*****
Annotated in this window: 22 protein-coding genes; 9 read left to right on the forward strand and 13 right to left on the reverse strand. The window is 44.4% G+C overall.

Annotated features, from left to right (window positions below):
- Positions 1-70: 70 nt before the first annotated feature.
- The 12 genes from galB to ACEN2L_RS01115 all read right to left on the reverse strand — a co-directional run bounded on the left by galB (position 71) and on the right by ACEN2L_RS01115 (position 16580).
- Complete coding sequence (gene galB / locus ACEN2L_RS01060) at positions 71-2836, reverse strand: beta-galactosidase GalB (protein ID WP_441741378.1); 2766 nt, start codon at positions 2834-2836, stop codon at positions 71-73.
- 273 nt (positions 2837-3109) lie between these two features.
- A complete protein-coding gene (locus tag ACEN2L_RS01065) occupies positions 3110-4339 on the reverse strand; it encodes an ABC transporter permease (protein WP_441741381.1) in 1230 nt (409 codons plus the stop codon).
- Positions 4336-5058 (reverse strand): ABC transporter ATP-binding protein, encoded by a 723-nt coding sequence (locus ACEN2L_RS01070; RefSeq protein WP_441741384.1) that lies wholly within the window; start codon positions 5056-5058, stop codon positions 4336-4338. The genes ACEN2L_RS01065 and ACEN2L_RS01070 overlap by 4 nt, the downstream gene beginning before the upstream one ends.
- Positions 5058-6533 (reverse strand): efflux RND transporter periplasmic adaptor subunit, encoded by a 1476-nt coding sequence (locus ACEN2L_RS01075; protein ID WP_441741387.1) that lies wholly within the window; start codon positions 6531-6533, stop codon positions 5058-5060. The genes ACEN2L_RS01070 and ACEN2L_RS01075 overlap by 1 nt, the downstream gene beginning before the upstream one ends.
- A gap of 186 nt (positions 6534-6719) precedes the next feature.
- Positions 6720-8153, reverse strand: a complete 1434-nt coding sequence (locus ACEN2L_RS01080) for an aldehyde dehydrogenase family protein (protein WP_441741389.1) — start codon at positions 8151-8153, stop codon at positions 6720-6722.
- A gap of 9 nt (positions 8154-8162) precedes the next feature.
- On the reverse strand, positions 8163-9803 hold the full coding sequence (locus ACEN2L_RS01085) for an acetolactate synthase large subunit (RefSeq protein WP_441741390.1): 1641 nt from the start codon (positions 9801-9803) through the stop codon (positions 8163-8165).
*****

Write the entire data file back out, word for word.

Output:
Annotated in this window: 22 protein-coding genes; 9 read left to right on the forward strand and 13 right to left on the reverse strand. The window is 44.4% G+C overall.

Annotated features, from left to right (window positions below):
- Positions 1-70: 70 nt before the first annotated feature.
- The 12 genes from galB to ACEN2L_RS01115 all read right to left on the reverse strand — a co-directional run bounded on the left by galB (position 71) and on the right by ACEN2L_RS01115 (position 16580).
- Complete coding sequence (gene galB / locus ACEN2L_RS01060) at positions 71-2836, reverse strand: beta-galactosidase GalB (protein ID WP_441741378.1); 2766 nt, start codon at positions 2834-2836, stop codon at positions 71-73.
- 273 nt (positions 2837-3109) lie between these two features.
- A complete protein-coding gene (locus tag ACEN2L_RS01065) occupies positions 3110-4339 on the reverse strand; it encodes an ABC transporter permease (protein WP_441741381.1) in 1230 nt (409 codons plus the stop codon).
- Positions 4336-5058 (reverse strand): ABC transporter ATP-binding protein, encoded by a 723-nt coding sequence (locus ACEN2L_RS01070; RefSeq protein WP_441741384.1) that lies wholly within the window; start codon positions 5056-5058, stop codon positions 4336-4338. The genes ACEN2L_RS01065 and ACEN2L_RS01070 overlap by 4 nt, the downstream gene beginning before the upstream one ends.
- Positions 5058-6533 (reverse strand): efflux RND transporter periplasmic adaptor subunit, encoded by a 1476-nt coding sequence (locus ACEN2L_RS01075; protein ID WP_441741387.1) that lies wholly within the window; start codon positions 6531-6533, stop codon positions 5058-5060. The genes ACEN2L_RS01070 and ACEN2L_RS01075 overlap by 1 nt, the downstream gene beginning before the upstream one ends.
- A gap of 186 nt (positions 6534-6719) precedes the next feature.
- Positions 6720-8153, reverse strand: a complete 1434-nt coding sequence (locus ACEN2L_RS01080) for an aldehyde dehydrogenase family protein (protein WP_441741389.1) — start codon at positions 8151-8153, stop codon at positions 6720-6722.
- A gap of 9 nt (positions 8154-8162) precedes the next feature.
- On the reverse strand, positions 8163-9803 hold the full coding sequence (locus ACEN2L_RS01085) for an acetolactate synthase large subunit (RefSeq protein WP_441741390.1): 1641 nt from the start codon (positions 9801-9803) through the stop codon (positions 8163-8165).